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Why 12 Million American Millionaires Isn’t Good News

Millionaires

“This time next year, we'll be millionaires,” was the frequent catchphrase of Del Boy, the character of classic British Only Fools And Horses.

Yet years later, Derek 'Del Boy' Trotter, a local businessman from Peckham, London never became a millionaire. But nearly 12 million Americans have achieved what he couldn’t, according to the most recent Credit Suisse wealth report. 

At the start of 2020, the U.S. had 11.8 million millionaires, almost a million more than the total population of Greece and representing 3% of the United States’ entire population. 

That means Americans account for some 40% of the global millionaire population. 

The pandemic has added an extra angle to the global wealth picture. 

Credit Suisse experts estimate that global wealth per adult would have risen in H1 2020 by nearly $1,000 per adult, had it not been for the pandemic. 

Instead, the pandemic has caused average wealth to drop to $76,984 from $77,309, with Latin America being the most “adversely affected” region. 

 

Source: Credit Suisse Global Wealth Report

And among the major global economies, Credit Suisse notes that the most significant erosion of wealth has been in the United Kingdom. 

Specifically, the COVID-19 pandemic caused global household net worth to decline by $17.5 trillion (4.4%) from January through March 2020. Government action saw this decline reverse by June.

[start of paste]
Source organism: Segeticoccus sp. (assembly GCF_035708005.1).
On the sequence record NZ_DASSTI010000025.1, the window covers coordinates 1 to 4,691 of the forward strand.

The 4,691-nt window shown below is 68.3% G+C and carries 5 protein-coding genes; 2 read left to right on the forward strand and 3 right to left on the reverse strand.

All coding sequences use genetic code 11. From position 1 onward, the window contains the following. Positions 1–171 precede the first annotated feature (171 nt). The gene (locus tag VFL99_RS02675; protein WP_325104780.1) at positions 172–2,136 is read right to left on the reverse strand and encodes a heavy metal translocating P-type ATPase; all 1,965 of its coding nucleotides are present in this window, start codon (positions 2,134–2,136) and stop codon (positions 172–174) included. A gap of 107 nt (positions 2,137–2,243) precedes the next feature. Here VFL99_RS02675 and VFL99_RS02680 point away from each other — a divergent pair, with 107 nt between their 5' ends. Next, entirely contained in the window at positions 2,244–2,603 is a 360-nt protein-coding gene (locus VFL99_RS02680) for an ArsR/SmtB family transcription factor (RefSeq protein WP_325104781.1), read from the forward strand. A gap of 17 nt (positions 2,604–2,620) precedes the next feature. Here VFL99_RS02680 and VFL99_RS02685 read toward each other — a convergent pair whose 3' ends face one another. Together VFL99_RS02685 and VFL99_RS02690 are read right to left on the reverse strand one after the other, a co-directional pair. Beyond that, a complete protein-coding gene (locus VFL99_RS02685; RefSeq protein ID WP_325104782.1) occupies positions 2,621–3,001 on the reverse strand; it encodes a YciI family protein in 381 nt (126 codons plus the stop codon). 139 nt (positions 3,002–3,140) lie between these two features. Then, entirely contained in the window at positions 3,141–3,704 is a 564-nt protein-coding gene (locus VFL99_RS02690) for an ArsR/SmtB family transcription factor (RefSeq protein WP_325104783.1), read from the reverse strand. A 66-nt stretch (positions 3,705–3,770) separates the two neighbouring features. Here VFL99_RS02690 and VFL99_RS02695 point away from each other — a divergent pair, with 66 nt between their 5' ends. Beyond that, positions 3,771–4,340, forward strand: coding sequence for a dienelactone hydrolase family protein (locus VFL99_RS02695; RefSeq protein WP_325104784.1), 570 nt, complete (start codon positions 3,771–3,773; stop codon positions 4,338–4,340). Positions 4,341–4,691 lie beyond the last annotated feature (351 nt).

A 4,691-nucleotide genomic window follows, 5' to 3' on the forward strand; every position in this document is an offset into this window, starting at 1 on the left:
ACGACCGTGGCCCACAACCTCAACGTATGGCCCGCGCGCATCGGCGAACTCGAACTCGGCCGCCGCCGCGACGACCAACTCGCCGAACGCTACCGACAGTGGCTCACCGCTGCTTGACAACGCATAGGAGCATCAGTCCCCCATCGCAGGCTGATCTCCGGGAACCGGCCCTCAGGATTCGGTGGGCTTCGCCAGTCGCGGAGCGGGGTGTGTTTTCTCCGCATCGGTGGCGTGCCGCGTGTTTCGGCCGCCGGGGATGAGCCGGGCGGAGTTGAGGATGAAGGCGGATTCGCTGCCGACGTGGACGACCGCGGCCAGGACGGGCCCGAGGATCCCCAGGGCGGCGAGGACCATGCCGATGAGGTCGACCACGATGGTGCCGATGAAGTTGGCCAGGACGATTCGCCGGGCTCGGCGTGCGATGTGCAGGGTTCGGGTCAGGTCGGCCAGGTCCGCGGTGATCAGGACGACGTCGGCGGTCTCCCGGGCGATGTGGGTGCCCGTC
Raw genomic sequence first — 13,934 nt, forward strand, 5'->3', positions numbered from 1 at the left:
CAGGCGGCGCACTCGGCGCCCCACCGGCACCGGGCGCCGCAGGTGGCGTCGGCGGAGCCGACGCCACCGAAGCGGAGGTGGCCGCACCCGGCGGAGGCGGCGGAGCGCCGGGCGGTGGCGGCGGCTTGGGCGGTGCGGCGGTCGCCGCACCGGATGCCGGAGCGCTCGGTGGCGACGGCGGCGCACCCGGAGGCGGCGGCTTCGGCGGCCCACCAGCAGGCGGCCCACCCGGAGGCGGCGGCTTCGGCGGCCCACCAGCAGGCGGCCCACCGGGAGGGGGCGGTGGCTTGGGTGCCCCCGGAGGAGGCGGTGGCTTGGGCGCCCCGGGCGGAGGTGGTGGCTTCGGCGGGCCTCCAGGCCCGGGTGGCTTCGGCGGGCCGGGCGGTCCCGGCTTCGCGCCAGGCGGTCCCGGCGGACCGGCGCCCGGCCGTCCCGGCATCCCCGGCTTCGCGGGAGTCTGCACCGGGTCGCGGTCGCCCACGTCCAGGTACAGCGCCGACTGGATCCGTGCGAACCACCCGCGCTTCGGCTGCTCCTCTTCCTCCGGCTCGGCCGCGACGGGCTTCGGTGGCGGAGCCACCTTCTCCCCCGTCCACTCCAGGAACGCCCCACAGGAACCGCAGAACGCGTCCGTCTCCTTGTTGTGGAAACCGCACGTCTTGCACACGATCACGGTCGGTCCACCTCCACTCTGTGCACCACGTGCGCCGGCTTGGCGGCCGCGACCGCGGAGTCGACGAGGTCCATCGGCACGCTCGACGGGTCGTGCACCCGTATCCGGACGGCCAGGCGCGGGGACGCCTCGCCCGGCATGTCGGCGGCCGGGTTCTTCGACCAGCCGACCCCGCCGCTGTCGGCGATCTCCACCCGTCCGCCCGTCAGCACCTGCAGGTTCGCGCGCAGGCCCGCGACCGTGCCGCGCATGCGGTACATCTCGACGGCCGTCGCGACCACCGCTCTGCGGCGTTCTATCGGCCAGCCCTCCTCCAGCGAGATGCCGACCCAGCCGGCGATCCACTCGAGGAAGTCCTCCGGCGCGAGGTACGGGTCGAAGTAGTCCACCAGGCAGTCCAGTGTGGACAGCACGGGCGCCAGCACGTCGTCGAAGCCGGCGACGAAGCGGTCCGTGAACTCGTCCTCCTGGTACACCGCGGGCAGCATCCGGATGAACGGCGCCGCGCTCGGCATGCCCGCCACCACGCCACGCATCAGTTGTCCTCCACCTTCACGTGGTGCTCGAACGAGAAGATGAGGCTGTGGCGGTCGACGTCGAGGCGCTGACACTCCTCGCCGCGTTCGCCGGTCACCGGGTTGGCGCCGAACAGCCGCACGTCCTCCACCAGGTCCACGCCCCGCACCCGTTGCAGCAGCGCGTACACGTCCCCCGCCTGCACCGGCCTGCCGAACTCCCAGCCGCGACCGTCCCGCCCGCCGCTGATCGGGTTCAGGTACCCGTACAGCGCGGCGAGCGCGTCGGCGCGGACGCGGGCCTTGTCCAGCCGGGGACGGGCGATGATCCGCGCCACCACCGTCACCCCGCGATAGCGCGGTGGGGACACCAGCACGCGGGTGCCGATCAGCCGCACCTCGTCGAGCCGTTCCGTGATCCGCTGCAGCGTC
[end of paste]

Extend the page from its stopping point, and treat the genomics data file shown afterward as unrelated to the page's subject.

“However, reduced GDP and rising debt will result in long-term damage, so wealth growth will be depressed for the next couple of years and likely longer,” warns Credit Suisse. 

However, according to research firm Spectrem Group, the number of US households with a net worth between $1 million and $5 million plummeted in the last three months.

While the 78% of Americans living paycheck to paycheck probably weren’t counting on joining the millionaire club anytime soon, it’s still not promising news. 

According to a recent GoBankingRates survey, only 21% of Americans have more than $10,000 in savings, with nearly 60 percent having.

As for retirement savings--they have been depleted, with estimates suggesting that 13 million Americans aged 65 or older will still be in the labor force by 2024.

The number of $25 million-plus American households has fallen by almost 10%, from 196,000 at the end of 2019 to 178,000. Those with a wealth of $5-25 million have been reduced by 5% from 1,520,000 to 1,440,000.

The top 1% of households owned 53.5% of equities and mutual fund shares, according to recent Federal Reserve data. So, in the early stages of the pandemic, wealthy Americans felt the effects of a stock-market free-fall. 

A study by the Institute for Policy Studies says the richest 400 Americans have a combined net worth of $3 trillion, equal to the bottom 61% of the U.S. population, or some 194 million people. They also own 3.5% of the country’s assets.

Next, they’ll be piling into bitcoin to feed their FOMO. 

A new Devere Group poll shows that 73% of global millionaires will invest in cryptocurrencies before the end of 2022 or are already investing in them. And it helps that bitcoin has just blown past $18,000.  

By Michael Kern for Safehaven.com 

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